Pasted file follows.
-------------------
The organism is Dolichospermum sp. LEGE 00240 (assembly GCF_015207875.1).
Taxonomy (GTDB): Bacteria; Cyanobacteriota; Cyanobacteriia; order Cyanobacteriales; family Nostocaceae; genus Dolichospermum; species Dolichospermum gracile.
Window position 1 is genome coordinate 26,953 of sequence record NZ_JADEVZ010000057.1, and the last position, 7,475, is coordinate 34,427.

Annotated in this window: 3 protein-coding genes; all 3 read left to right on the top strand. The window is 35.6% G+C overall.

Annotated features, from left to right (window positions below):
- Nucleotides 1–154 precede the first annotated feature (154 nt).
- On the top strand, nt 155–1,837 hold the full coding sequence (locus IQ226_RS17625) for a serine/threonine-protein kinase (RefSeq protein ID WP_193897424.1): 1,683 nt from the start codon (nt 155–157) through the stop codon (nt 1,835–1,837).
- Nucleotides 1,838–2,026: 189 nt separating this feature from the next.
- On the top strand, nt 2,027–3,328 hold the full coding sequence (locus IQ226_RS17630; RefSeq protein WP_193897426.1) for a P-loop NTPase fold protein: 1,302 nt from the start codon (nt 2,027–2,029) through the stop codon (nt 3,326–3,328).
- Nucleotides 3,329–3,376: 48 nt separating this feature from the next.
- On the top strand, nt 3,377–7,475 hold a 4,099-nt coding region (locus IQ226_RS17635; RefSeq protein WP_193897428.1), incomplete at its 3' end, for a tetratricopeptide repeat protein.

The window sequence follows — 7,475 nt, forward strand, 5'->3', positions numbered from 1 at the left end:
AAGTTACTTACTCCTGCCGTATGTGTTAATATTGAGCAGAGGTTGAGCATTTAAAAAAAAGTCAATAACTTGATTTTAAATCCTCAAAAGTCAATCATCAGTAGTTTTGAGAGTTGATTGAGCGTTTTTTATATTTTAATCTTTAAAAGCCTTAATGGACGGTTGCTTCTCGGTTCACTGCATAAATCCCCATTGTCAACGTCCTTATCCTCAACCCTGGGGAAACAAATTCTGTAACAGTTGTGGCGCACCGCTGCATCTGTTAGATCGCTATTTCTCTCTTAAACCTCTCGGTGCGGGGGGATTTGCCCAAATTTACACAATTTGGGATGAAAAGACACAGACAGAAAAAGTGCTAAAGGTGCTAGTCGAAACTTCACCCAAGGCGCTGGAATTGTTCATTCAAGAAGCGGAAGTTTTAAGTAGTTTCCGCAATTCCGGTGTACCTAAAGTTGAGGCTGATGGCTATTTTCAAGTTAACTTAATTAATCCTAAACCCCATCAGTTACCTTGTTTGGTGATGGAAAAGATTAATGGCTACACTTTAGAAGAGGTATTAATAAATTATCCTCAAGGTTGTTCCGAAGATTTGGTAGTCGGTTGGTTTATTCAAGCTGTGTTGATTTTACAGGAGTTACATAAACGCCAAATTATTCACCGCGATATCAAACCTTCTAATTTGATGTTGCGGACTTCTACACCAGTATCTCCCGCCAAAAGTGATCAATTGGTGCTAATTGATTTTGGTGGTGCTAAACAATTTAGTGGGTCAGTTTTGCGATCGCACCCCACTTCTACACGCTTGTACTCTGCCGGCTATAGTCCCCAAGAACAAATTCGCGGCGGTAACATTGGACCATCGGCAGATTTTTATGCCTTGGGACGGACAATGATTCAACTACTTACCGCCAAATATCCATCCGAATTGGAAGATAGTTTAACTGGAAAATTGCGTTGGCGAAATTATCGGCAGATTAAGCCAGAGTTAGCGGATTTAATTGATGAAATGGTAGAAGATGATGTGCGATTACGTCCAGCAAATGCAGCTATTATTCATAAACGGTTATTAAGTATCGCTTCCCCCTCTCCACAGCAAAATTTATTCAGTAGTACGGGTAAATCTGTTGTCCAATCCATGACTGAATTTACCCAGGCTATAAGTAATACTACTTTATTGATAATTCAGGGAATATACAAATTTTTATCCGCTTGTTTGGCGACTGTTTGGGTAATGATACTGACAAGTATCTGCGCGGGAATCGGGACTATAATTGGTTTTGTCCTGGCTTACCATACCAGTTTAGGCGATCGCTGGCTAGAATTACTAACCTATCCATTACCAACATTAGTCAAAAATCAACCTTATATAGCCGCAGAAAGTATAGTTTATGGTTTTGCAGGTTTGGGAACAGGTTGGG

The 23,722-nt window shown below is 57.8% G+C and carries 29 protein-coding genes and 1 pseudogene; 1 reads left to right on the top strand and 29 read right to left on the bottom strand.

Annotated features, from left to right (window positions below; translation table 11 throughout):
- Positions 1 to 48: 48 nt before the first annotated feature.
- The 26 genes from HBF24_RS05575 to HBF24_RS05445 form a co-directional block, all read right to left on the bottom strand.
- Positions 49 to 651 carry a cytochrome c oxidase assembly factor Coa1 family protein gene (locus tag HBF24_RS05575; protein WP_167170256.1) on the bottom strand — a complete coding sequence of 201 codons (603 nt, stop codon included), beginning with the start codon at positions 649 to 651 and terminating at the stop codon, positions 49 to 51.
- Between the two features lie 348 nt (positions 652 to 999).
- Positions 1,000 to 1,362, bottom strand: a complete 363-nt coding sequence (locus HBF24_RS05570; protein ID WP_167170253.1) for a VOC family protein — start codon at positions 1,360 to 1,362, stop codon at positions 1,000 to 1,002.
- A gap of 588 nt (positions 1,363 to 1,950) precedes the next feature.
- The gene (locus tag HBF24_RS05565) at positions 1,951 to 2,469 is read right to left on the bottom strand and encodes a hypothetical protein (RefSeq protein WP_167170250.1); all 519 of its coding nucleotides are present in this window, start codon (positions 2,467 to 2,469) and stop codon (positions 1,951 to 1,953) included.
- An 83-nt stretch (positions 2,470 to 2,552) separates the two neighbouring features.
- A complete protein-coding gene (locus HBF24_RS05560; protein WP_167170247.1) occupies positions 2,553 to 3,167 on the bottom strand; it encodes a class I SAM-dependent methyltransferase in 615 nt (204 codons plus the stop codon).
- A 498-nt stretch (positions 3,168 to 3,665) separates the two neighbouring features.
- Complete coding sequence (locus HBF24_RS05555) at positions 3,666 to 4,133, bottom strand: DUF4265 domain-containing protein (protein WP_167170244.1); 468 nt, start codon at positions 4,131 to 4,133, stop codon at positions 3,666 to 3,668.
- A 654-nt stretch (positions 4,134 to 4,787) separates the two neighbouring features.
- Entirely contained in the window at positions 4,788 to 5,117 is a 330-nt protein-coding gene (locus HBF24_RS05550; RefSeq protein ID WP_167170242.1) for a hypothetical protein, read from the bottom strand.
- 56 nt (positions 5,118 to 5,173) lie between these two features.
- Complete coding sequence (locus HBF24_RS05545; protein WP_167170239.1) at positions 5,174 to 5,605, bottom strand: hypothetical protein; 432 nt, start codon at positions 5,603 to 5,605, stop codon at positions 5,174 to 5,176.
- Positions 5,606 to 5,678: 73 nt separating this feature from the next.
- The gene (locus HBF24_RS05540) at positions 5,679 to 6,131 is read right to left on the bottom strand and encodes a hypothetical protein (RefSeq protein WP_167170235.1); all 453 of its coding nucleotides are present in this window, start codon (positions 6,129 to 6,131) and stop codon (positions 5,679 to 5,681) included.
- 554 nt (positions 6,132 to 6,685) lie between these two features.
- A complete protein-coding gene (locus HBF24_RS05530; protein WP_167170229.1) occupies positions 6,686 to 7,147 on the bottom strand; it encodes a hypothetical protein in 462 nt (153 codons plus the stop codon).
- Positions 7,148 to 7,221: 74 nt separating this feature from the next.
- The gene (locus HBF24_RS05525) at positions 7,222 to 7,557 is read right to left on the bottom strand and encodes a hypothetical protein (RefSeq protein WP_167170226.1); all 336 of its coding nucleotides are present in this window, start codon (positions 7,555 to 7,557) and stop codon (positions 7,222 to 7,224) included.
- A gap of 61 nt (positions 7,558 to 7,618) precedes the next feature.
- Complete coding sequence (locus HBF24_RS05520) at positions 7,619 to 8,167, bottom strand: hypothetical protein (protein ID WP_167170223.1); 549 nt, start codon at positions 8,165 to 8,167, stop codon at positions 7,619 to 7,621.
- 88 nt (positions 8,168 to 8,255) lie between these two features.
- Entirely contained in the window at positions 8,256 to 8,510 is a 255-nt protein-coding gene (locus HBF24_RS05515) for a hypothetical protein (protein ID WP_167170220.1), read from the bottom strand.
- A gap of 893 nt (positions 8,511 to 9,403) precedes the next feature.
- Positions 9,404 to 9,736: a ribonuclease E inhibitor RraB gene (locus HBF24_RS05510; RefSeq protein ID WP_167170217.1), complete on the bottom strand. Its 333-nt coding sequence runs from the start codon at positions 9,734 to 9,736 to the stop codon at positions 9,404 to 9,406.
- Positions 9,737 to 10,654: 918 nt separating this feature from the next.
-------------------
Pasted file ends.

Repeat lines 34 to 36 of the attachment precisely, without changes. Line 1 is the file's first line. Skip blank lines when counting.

- A complete protein-coding gene (locus HBF24_RS05530; protein WP_167170229.1) occupies positions 6,686 to 7,147 on the bottom strand; it encodes a hypothetical protein in 462 nt (153 codons plus the stop codon).
- Positions 7,148 to 7,221: 74 nt separating this feature from the next.
- The gene (locus HBF24_RS05525) at positions 7,222 to 7,557 is read right to left on the bottom strand and encodes a hypothetical protein (RefSeq protein WP_167170226.1); all 336 of its coding nucleotides are present in this window, start codon (positions 7,555 to 7,557) and stop codon (positions 7,222 to 7,224) included.